It’s Not Just a Job.
It’s the Rest of Your Life.
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In the heart of industrial Cuyahoga County, Ohio, lies a big box store called Orsk—the concrete heart of darkness. An all-American furniture store offering sub-Ikea prices for comparable products, Orsk is a pseudo-Scandinavian home-outfitting mecca, complete with couches with names like Brooka, mass produced textiles and bedframes, as well as questionable cafe meats.
Oh, and ghosts.
You see, Orsk isn’t just your regular, run-of-the-mill superstore. It’s your run-of-the-mill superstore built on the ground that used to house a depraved, torture-mill of a prison.
For Orsk employees Amy Porter, Trinity Park, Matt McGrath, Ruth DeSoto and Basil Washington, an off-the-books shift prowling for vandals quickly turns into a night of horror. The vengeful, twisted spirit of the prison’s former warden knows that the veil between the physical and spirit worlds is wearing thin; with fresh meat, it’s only a matter of time before the darkness overtakes Orsk and all the living souls within.
Well, color me happy. Grady Hendrix’s Horrorstör is a traditional haunted location story with a superstore twist: The book itself is beautifully contained in an Ikea catalog-esque package. With a trim size and color scheme—not to mention kitschy Scandinavian names for items—mimicking the Swedish homestore’s iconic look and feel, Horrorstör is a delightful, tongue-in-cheek reading experience at the most superficial level. (Kudos to publisher Quirk Books for nailing the package: The final book includes order forms, maps, and even some fake coupons.)
Beyond the physical appearance of the book, I am also extremely delighted to report that Horrorstör excels as a horror novel on its own. The actual haunting story is familiar and plays with some classic tropes: set on land where great atrocities have happened in the past, the ghosts of the past come to terrorize the living, the living try to escape but find that they are trapped in a bubble universe outside of their own, etc. In many ways, Horrorstör is reminiscent of the insane asylum ghost-hunting horror film Grave Encounters (which I highly recommend if you’re into the Haunted Location Without Any Hope of Exit type of ghost story)—same type of malicious building with a past, same type of torturous ghosts with twisted remedies for perceived human maladies. I loved the backstory for Horrorstör, with its zealot warden-ghost, who has devoted his life (and afterlife, as luck would have it) to curing his inmate charges of their ills. For example, Orsk employee (and Horrorstör protagonist) Amy is incapable of slowing down or thinking through her decisions, so her ghostly remedy is a painful restraining chair (called Bodavest, in Orsk-speak) that will constrict Amy’s bloodflow from the brain until she is finally still. That’s probably the calmest of the remedies—there’s also a never-stopping treadmill to which one’s hands are nailed in, plenty of eye-gouging tools, and other painful self-mutilatory material.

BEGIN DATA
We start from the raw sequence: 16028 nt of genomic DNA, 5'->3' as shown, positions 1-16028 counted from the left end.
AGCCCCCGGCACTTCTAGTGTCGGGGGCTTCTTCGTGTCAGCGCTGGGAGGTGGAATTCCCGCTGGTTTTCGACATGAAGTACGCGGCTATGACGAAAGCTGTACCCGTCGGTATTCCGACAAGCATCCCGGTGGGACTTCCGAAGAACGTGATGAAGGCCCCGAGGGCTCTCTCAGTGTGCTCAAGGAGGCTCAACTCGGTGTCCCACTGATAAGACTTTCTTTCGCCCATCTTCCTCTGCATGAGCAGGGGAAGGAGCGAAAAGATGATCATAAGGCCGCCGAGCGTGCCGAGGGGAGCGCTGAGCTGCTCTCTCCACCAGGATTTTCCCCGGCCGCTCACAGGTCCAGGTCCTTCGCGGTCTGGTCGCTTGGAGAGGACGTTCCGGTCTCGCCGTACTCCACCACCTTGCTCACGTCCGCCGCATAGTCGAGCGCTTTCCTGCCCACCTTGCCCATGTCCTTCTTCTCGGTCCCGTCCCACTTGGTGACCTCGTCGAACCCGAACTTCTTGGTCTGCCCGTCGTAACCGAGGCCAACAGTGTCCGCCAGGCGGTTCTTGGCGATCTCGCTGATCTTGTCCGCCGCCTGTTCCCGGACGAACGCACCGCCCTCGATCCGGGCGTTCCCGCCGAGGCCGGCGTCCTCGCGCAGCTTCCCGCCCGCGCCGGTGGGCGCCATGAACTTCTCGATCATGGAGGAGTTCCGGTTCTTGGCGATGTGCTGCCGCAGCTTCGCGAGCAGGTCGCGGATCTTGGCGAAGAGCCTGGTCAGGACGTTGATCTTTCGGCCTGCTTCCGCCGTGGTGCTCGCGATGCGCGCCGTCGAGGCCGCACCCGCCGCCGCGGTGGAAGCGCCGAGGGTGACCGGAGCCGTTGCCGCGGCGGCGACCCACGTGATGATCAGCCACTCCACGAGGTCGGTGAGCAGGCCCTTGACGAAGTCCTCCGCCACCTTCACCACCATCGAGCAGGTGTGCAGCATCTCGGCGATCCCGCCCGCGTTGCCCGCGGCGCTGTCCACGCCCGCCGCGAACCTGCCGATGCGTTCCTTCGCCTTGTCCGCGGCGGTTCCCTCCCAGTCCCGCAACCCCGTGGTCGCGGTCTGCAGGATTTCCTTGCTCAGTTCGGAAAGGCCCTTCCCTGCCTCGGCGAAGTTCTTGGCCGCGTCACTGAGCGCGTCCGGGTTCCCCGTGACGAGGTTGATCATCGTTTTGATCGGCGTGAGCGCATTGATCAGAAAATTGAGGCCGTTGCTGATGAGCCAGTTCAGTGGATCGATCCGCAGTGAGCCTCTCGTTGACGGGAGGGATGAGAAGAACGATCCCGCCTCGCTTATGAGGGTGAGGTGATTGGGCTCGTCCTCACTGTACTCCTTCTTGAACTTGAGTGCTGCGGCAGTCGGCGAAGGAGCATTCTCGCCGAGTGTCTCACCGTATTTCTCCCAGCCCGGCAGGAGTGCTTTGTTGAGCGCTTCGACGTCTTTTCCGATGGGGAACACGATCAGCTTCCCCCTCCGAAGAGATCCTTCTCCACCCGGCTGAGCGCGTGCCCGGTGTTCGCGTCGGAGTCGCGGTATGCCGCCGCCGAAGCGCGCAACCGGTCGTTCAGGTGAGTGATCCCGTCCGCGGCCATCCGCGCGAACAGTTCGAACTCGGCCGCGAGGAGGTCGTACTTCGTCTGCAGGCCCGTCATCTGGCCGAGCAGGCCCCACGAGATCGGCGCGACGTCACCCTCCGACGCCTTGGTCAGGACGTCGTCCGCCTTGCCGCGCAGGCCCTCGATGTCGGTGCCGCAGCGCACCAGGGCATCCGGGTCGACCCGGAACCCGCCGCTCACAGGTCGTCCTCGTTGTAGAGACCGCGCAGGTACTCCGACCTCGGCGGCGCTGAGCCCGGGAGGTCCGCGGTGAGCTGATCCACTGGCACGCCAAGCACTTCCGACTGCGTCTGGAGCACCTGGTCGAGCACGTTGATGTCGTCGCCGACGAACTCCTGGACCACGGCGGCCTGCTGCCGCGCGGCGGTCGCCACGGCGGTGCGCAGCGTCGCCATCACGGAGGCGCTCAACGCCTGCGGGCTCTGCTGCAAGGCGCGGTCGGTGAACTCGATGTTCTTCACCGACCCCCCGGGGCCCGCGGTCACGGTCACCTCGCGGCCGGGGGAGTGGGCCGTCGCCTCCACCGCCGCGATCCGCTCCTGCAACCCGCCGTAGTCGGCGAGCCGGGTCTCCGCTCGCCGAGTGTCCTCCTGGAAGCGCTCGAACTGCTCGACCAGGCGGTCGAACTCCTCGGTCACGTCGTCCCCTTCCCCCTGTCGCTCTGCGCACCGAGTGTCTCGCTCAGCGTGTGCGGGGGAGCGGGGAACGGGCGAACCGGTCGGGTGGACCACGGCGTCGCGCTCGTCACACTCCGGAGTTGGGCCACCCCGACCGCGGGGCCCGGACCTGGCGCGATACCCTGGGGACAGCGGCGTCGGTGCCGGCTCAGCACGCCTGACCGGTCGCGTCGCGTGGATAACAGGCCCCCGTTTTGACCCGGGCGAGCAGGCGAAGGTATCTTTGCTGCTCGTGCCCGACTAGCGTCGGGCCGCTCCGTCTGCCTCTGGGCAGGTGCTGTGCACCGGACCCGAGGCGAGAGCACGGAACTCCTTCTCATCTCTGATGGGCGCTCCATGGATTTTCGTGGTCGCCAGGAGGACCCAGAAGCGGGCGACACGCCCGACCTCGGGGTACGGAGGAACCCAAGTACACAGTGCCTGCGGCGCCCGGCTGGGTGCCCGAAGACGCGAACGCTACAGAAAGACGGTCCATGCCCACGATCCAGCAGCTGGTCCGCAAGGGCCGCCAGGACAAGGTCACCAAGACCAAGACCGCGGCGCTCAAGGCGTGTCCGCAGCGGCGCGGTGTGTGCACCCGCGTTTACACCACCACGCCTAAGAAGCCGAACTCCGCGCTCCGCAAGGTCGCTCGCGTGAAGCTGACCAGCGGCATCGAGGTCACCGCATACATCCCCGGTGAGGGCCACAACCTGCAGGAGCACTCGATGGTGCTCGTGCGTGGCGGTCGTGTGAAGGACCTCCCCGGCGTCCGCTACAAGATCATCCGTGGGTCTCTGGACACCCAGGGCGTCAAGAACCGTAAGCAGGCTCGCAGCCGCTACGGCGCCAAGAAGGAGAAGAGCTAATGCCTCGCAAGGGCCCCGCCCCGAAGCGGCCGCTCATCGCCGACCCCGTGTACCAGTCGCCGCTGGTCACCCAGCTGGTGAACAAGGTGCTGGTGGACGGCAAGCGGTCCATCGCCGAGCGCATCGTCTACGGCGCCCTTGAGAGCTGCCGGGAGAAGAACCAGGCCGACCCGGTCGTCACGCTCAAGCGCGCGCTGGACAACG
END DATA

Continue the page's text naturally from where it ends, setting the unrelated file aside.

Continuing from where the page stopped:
On the character front, Horrorstör also plays with familiar tropes and executes them to near perfection. Heroine and central figure Amy is a 24-year-old woman with a huge chip on her shoulder. I like that she’s so inherently unlikable to begin with, then progresses with her fantastic story arc to actually care about other people and put aside her own ample baggage. There’s also the popular/manic/pixie girl (who of course believes in and wants to contact the spirits), the poor sod who is really into said girl, a sweet matronly figure (who has a proportionately horrific encounter and end), as well as a misunderstood floor manager who just wants everyone to embrace Orsk’s core values and get along. They all play very nicely together and off of each other in Horrorstör—I especially love the interactions between Amy and boss Basil.
Looking for something fun and horrific to read before Halloween rolls around? Or do you delight in superbly clever packaging? Have you always felt like there’s something else in those Ikea meatballs?
Give Horrorstör a try.
In Book Smugglerish, 7 out of 10.